High Court Upholds Order for Sale to Enforce Charging Order in Case of Disputed Trust Deed

Citation: [2023] EWHC 3183 (Ch)
Judgment on


The High Court case of HRH Princess Deema Bint Sultan Bin Abdulaziz Al Saud v Ronald William Gibbs & Ors [2023] EWHC 3183 (Ch) provides a detailed examination of the law relating to orders for sale over property subject to a charging order, the authenticity of trust deeds, and the enforcement of equitable charges. The judgment by Deputy Master Linwood delves into the issue of whether a property, entangled in long-standing litigation and represented as beneficially and legally owned by the debtor, should be sold to satisfy outstanding debts.

Key Facts

The case revolves around a property at 36 Kings Road, Richmond, Surrey (“the Property”), owned by Ronald William Gibbs, against whom HRH Princess Deema Bint Sultan Bin Abdulaziz Al Saud sought an order for sale due to an outstanding debt of approximately £582,000 plus US$2,076,000. Gibbs had previously agreed to repay Princess Deema by selling assets, which he claimed he held on her behalf, but failed to do so. Gibbs was also subject to a worldwide freezing order and had been disbarred from defending the underlying proceedings related to the repayment of US$25 million he allegedly invested on the claimant’s behalf.

The property, which Gibbs claimed to own solely both legally and beneficially, was the subject of a Declaration of Trust (the “Deed”) which purportedly granted 50% beneficial interest to Sandra Dawn Gibbs (Mr. Gibbs’ estranged wife) and 25% to their three children. The authenticity of the Deed became central to the dispute.

Authenticity of Trust Deeds

The court first had to ascertain if the Deed was authentic. Deputy Master Linwood scrutinized numerous factors, including representations made by Mr. Gibbs regarding his sole ownership of the Property, the absence of contemporaneous evidence supporting the creation of the Deed, and contradictions in the testimonies of Mr. and Mrs. Gibbs.

Sham Trusts

The court explored the concept of ‘sham’ trusts. It referenced the criteria for a deed to be a sham, such as having no intention to create legal rights and obligations. The scrutiny of Mr. Gibbs’ past conduct and representations was pivotal, revealing a pattern of deception and inconsistency with the existence of the Deed.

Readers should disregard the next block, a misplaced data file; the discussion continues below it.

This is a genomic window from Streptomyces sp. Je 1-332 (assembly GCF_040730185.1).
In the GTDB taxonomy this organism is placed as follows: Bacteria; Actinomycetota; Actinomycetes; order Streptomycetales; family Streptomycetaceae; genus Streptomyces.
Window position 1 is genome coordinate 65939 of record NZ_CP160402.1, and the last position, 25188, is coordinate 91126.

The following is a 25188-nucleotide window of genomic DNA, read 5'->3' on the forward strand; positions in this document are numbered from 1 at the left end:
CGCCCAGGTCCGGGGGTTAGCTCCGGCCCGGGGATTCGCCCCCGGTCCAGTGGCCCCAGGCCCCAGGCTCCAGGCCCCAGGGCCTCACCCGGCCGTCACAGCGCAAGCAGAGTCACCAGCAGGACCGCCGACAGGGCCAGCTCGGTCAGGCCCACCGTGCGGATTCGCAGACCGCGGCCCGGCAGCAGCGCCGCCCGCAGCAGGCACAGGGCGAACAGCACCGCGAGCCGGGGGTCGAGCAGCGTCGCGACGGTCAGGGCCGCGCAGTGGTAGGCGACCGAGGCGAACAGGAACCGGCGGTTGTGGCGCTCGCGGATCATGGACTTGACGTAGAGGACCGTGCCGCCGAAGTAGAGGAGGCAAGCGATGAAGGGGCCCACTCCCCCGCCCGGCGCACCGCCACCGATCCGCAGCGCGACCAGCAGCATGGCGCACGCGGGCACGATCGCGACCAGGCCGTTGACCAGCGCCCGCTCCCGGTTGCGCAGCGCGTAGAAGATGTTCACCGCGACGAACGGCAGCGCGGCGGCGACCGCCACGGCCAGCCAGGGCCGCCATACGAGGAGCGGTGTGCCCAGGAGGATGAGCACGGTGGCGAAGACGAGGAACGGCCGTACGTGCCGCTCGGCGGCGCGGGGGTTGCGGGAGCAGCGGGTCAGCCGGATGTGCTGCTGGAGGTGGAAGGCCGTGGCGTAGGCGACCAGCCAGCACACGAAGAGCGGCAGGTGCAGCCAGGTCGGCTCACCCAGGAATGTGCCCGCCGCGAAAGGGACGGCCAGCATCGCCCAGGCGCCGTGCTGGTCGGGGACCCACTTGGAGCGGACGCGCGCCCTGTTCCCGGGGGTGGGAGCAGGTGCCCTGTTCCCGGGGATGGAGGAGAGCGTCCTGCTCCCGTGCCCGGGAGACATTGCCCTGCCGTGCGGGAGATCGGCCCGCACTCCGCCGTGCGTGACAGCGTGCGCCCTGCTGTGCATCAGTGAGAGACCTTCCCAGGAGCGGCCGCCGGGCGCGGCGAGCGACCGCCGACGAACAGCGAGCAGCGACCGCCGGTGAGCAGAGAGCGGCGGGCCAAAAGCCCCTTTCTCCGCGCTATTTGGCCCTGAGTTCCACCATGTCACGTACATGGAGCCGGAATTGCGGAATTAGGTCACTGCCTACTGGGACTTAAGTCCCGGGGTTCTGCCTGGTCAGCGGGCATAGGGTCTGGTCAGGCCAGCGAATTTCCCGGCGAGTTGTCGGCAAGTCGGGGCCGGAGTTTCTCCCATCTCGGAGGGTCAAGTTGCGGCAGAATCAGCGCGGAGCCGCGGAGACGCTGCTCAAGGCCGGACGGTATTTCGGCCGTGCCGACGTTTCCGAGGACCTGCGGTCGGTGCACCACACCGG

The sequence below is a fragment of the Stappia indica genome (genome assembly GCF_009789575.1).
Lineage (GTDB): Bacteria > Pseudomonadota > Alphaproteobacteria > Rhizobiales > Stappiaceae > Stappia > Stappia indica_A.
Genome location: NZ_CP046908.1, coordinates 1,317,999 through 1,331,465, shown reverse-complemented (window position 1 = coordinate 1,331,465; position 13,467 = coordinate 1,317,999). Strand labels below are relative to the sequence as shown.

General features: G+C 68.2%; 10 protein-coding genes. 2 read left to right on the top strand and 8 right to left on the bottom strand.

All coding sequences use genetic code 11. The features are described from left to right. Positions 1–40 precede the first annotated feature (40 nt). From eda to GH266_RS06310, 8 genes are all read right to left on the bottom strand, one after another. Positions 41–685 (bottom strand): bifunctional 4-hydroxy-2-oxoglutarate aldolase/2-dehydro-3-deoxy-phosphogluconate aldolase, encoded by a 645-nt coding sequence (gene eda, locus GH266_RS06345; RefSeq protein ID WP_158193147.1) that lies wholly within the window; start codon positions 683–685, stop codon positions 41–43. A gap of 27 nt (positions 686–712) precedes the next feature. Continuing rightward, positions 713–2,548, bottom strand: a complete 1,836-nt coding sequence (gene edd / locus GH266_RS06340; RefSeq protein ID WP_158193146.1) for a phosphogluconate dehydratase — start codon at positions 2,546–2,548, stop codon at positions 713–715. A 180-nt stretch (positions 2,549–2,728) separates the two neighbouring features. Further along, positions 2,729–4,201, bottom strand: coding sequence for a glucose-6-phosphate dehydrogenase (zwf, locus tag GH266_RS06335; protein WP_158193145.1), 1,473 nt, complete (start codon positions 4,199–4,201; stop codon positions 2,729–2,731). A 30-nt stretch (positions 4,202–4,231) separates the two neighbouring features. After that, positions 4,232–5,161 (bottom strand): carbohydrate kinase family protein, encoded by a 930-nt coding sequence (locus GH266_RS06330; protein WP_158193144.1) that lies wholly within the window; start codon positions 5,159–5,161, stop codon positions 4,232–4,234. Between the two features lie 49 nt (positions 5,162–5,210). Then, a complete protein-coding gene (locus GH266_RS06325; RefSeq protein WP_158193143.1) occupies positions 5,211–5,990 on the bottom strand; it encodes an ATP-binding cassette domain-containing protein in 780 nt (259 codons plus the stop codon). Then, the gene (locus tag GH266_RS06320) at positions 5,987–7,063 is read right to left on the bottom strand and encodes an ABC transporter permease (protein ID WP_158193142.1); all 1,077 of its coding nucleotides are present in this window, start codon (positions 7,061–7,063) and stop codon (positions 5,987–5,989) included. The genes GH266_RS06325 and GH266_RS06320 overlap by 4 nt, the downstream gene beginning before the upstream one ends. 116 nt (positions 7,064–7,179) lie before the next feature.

Orders for Sale and Equitable Charges

The analysis following the finding that Mr. Gibbs was the sole beneficial owner involved consideration under CPR 73.10C, concerning orders for sale to enforce a charging order. Factors included the size of the debt relative to the value of the property, the debtor’s conduct, the presence of alternative repayment methods, the impact on third parties, and consideration under TLATA (Trusts of Land and Appointment of Trustees Act 1996).

Discretion of the Court

The court exercised its discretion regarding the order for sale, weighing factors such as the breach of various court orders by Mr. Gibbs, the unfeasibility of realizing alternative assets to satisfy the debt, the commercial nature of the creditor’s interest, and the proportionality of enforcing the order for sale against the debtor’s Article 8 ECHR rights.

Constructive Trusts

The judgment discussed the creation of constructive trusts and whether Mrs. Gibbs’ contributions to the maintenance and management of the Property might result in a beneficial interest. The court looked at common intention and detriment reliance—key components in asserting a constructive trust.


Deputy Master Linwood concluded that the Deed was not authentic, thus upholding that Mr. Gibbs was the sole legal and beneficial owner of the Property. The court rejected the establishment of a constructive trust in favor of Mrs. Gibbs and, given the significant debt and lack of available alternative assets for repayment, exercised its discretion to grant the Order for Sale. The judgment relates that the charging order over the Property be enforced through the sale, ensuring the claimant’s ability to recover the outstanding debt.


The case signifies the court’s commitment to upholding legal integrity and debt enforcement mechanisms. Deputy Master Linwood provided a detailed unpacking of Mr. Gibbs’ ostensible ownership claims, highlighting the importance of honest and consistent evidence. Furthermore, it demonstrates the court’s intricate balancing of factors when considering orders for sale under charging orders, addressing the interests of commercial creditors alongside the rights of alleged beneficiaries under suspect trust arrangements. This judgment reinforces that orders for sale can be a drastic but necessary legal remedy for creditors, particularly where debtors have consistently failed to satisfy outstanding debts and have engaged in misleading conduct.

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